Obstacles of Digital Check Printing become “Everyday Non-Issues.”
By Guest Contributor on March 30th, 2011
By David Smith
In the past, and for many companies currently, check printing has been slow and expensive. Checks required special stocks, MICR printing – often on dedicated machines or slower mixed-use machines. When checks are only part of the mailing, this often means a separate matching step that further slows down the process. Ideally, checks would be printed in-line with the rest of a job on the same paper and at high speed. This has been a challenge in the past due to the resolution and droplet control on inkjet devices as well as the lack of MICR capabilities.
The challenge of printing checks digitally from a blank roll at relatively high speeds has been overcome due to the higher resolution of the Drop-On -Demand (DOD) print heads and the development of a jettable MICR ink. Resolution of 600 X 600 is now very common at speeds of up to 600 feet per minute when producing output that doesn’t require MICR, but when printing checks the speeds are more in the 400 feet per minute range. While these speeds are not comparable to the offset space, they are significantly faster than the traditional cutsheet and continuous EP devices commonly used to produce checks digitally. With the higher speeds, and the ability to print from a virgin roll, the overall cost of check production can be significantly reduced using the latest high speed DOD printers.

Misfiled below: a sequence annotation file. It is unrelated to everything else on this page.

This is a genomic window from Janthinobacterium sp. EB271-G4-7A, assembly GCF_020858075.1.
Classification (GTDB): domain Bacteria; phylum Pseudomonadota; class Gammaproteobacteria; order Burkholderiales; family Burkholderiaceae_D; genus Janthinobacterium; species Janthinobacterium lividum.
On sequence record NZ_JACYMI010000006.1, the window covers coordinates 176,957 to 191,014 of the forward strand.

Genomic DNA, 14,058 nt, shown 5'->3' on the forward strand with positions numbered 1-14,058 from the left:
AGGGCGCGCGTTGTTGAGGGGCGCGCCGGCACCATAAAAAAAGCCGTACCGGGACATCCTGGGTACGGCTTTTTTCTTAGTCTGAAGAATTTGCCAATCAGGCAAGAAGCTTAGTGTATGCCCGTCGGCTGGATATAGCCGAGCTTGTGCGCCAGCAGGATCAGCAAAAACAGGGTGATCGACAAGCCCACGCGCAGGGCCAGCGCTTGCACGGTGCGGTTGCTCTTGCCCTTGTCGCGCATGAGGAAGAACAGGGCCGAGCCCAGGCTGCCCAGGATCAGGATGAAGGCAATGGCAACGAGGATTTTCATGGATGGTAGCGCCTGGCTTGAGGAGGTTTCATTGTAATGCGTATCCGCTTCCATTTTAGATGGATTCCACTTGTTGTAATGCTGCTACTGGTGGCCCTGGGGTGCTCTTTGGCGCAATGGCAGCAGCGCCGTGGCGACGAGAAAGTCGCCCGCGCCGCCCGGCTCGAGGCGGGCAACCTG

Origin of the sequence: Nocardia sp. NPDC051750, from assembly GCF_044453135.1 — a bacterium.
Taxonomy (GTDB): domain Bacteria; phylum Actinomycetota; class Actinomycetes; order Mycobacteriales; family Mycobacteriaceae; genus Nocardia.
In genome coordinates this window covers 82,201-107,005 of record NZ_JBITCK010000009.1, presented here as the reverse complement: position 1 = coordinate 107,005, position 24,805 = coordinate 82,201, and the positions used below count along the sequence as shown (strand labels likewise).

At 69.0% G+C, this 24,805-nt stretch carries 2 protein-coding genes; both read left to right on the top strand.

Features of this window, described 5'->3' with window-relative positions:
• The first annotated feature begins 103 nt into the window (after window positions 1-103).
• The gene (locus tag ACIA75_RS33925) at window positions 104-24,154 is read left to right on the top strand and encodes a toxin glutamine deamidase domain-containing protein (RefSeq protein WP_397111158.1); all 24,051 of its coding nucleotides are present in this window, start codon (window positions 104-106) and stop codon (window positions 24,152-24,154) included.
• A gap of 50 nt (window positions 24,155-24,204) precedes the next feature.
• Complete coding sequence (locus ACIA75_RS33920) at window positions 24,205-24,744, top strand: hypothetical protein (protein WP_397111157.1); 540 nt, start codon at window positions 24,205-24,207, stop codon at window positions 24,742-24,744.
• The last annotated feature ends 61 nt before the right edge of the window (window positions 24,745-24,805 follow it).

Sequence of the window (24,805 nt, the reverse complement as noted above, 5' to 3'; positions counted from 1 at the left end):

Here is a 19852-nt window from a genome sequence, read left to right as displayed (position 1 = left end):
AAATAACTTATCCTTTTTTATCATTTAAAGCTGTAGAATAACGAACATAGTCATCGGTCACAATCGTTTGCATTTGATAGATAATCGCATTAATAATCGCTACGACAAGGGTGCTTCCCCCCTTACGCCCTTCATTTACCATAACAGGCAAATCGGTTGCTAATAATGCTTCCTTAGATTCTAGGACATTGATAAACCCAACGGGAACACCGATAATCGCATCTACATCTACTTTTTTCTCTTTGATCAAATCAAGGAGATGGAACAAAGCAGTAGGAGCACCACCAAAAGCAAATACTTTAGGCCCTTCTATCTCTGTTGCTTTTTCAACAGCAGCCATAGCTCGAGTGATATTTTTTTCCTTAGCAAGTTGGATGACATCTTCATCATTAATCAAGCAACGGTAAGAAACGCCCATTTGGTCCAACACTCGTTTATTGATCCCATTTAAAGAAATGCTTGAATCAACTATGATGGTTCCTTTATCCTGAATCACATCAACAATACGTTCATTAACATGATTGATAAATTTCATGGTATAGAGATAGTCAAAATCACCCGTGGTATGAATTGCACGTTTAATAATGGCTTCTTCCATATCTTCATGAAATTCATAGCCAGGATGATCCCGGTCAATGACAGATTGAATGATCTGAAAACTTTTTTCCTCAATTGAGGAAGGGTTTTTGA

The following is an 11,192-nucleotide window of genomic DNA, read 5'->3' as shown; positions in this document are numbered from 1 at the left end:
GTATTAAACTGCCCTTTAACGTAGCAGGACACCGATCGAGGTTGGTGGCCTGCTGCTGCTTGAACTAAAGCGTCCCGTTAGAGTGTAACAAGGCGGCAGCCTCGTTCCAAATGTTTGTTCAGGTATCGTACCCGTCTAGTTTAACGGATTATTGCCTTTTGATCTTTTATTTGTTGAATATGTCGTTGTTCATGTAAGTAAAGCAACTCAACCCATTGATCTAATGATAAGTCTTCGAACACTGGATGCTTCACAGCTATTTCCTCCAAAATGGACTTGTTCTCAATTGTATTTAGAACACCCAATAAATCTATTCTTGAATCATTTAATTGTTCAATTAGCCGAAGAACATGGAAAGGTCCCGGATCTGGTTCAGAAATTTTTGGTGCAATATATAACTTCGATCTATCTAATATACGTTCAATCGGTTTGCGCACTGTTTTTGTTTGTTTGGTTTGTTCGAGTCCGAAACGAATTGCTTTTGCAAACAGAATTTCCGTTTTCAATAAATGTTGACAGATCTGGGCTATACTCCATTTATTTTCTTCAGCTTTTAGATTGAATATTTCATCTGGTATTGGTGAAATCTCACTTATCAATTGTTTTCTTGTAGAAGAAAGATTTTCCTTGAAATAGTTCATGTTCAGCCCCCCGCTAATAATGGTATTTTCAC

Jetting the MICR ink initially caused a significant reduction in print head life, but manufacturers have been able to resolve the excessive wear issues through improvements to the print heads plates. Other recent breakthroughs in the production of digital checks from a blank roll include:
- Integration of selective perfing equipment
- Ability to use a 20# bond or 50# offset sheet
- Digital pantographs
- Micro printing
- Drop out inks
The ability to use a 20# sheet can significantly reduce your postage spend in a multistage per envelope scenario. At DST Output, initially we were advised that we would be required to use a 24# sheet, but in our testing and in the validation process we discovered that a 20# sheet meets all bank processing requirements. The use of a digital pantograph, drop out ink and a micro print line meets the three security features requirement allowing for use of the Padlock icon on your digital checks. The digital pantograph is a license that needs to be purchased annually at the printer level and each printer needs to be individually Check Payment Systems Association (CPSA) certified.
In testing the MICR signal strength at DST Output over a 18 month period, the readability level has far exceeded CPSA specifications and is consistently better than what we experienced using EP printers. In those 18 months of check printing we have produced over 10 million checks without a reported issue in terms of readability from our client’s service provider. We are now printing checks at 800 pages per minute versus 150 pages per minute and our costs on white paper at that speed are quite a bit lower than what they were on preprint. Getting more mail produced in one day has the added benefit of increasing postal density and reducing postal costs for our clients.
Overall, digital check printing on white paper has become an everyday non-issue allowing for reduced cost and quality that meets or exceeds US banking requirements.
David Smith is the Operations Director for DST Output in El Dorado Hills California.